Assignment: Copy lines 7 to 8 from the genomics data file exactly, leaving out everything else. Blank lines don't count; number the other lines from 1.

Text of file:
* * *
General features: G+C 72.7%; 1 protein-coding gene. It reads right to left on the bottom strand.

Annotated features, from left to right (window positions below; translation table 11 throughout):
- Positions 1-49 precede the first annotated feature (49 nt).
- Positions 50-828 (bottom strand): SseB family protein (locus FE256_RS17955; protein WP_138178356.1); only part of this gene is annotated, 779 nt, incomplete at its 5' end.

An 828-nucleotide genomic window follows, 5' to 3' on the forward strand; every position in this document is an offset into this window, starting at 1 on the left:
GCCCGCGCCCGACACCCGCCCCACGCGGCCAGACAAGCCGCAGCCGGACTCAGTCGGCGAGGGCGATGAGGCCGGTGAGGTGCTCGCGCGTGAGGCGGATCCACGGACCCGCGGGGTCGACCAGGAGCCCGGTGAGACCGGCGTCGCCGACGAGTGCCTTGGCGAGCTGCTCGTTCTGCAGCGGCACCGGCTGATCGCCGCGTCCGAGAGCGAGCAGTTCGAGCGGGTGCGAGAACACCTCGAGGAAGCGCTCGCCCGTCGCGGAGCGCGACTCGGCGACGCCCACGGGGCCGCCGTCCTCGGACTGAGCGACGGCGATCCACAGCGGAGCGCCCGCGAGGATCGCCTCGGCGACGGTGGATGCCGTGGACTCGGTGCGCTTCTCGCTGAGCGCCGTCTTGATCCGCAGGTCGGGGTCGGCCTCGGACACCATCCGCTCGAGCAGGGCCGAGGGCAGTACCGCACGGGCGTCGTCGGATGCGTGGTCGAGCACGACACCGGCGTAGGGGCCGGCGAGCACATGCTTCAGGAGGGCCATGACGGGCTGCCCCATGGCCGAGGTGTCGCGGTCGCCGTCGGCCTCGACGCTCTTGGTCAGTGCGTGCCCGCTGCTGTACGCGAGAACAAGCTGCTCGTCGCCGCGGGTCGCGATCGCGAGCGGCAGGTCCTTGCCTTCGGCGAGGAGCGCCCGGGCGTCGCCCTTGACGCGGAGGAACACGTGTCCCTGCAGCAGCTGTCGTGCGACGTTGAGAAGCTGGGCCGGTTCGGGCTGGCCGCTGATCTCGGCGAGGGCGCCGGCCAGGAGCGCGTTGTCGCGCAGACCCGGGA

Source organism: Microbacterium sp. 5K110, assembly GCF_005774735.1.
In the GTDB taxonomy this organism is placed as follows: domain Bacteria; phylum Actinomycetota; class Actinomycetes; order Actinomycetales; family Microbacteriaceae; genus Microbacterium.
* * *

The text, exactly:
Source organism: Microbacterium sp. 5K110, assembly GCF_005774735.1.
In the GTDB taxonomy this organism is placed as follows: domain Bacteria; phylum Actinomycetota; class Actinomycetes; order Actinomycetales; family Microbacteriaceae; genus Microbacterium.